Who should foot the bill to clean up Lake Merced?

The San Francisco Public Utilities Commission is Lake Merced's landlord, but decades ago it delegated the management of the lake's recreational programs to the city's Recreation and Parks Department. Now they want to take it back.

One reason is that they want to be able to negotiate with the Pacific Rod and Gun Club to clean up lead contamination. The club has leased a sizable portion of land there for decades.

Although the gun club now uses steel bullets, they used to use lead, which is cause for concern.

Steve Ritchie is assistant general manager of water for the PUC.

"We've found through investigations over time that there is contamination on the property from lead shot and clay pigeons that have been used there for decades," Ritchie said.

Members of the Committee to Save Lake Merced say if there is contamination, this is their main concern:

"Whether or not it is leaching into the water or getting into the microorganisms or the fish that are out here," committee member Dick Morten said.

All of those who spoke at the hearing supported turning over management of the lake back to the PUC.

"Joint management authority at the lake by two agencies has resulted in confused and inefficient decision making," Lake Merced Task Force spokesperson Tim Colen said.

The PUC's investigations reveal, so far, there's no danger to the water, as long as the lead shots stay embedded in the sediments of the lake, but the contamination on the vast grounds of the club are a different matter.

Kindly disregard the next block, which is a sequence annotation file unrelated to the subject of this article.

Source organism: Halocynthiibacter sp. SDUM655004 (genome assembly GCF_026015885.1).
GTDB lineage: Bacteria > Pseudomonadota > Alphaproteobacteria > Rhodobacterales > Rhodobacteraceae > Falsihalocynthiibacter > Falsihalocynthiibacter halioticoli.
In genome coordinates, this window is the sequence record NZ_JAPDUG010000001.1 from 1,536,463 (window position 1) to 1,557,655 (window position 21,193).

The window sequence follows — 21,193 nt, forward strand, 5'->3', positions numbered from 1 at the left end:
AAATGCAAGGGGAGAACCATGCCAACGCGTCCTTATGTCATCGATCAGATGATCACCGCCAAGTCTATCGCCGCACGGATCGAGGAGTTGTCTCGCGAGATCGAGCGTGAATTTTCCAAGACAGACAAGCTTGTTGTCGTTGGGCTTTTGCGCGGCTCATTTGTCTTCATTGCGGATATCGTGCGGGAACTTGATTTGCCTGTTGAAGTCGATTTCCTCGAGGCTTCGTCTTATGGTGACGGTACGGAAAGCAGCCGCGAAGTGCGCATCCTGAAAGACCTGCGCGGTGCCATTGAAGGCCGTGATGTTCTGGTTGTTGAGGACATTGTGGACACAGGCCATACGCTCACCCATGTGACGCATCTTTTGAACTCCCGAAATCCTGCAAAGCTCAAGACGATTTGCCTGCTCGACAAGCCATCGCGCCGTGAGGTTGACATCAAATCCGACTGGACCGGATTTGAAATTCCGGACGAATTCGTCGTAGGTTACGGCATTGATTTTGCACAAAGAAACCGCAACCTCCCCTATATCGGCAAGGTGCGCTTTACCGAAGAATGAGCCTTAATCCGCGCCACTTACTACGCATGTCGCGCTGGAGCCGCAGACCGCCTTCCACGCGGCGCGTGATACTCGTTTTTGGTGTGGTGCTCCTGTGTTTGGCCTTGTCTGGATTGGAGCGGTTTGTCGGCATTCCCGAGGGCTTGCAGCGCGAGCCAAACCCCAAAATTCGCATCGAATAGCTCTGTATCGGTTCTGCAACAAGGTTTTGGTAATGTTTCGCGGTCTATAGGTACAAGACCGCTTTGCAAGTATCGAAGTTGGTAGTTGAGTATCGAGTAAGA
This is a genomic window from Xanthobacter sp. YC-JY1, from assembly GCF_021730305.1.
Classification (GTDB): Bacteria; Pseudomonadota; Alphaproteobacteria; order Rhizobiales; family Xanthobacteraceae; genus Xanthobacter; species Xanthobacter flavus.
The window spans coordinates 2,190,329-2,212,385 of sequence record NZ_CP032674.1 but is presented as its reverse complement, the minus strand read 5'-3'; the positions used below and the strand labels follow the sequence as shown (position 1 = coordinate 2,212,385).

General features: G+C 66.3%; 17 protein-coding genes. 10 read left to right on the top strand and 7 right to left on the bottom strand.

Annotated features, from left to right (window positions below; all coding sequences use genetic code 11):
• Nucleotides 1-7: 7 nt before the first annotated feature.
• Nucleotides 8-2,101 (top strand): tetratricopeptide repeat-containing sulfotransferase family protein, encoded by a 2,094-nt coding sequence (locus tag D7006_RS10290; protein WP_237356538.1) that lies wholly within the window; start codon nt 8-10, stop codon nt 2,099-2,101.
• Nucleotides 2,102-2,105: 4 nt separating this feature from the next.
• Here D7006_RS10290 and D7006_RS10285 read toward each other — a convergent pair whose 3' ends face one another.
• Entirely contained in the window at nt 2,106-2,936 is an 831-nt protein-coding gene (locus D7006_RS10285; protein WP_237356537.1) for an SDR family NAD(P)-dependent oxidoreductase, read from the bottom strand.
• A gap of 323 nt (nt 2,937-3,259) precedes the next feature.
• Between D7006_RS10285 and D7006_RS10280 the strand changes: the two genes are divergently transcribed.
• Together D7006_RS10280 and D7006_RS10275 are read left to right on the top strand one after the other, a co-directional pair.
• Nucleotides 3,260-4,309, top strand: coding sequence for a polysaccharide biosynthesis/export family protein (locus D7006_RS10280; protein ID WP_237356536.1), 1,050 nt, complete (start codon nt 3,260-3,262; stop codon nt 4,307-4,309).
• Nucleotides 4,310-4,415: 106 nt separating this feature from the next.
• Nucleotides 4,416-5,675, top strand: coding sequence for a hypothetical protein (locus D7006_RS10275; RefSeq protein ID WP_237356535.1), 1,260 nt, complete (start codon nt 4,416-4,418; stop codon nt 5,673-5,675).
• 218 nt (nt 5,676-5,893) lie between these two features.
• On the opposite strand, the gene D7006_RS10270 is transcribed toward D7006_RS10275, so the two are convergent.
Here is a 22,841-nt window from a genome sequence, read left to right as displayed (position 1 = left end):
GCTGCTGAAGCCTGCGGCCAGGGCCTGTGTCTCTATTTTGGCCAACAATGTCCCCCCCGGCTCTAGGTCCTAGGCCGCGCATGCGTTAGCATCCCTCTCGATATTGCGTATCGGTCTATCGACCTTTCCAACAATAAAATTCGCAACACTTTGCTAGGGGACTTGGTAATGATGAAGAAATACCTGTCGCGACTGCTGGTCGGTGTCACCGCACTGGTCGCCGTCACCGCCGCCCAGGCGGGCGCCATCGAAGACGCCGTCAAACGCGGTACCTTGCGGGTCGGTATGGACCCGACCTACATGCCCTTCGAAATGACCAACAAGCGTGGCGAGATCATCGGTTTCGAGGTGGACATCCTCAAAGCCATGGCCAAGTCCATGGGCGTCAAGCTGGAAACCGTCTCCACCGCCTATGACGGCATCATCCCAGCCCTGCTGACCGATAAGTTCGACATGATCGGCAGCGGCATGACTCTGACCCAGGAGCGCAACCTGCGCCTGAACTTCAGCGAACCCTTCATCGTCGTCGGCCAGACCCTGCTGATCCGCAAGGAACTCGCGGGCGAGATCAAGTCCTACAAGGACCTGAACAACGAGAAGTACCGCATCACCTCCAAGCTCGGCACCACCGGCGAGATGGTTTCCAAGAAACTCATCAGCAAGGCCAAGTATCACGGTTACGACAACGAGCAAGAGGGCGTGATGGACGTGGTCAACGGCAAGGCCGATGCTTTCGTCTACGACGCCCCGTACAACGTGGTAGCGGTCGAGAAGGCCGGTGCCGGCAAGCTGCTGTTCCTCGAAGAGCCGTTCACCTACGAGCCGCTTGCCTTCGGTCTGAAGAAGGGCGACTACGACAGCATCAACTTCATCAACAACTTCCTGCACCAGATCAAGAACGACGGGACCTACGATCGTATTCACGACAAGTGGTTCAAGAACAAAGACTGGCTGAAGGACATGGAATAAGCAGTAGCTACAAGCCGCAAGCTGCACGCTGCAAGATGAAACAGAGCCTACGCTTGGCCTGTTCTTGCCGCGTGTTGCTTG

"These are above the levels that there might be human health risks for people coming into contact with it," Ritchie said.

The PUC estimates it'll cost $10.7 million to clean it all up. Guess who they think ought to foot the bill?

"The contamination was caused presumably by the tenant there; they're the only ones out there for decades," Ritchie said.

The PUC voted Tuesday afternoon to take back control of the property, so they will be the ones negotiating with the gun club over the costs of the cleanup.

Adding to the issue is the difference in the estimates for how much the cleanup is going to cost. The Pacific Rod and Gun Club says their estimate puts the cleanup costs at about $5 million, significantly less that the PUC's $10.7 million estimate.

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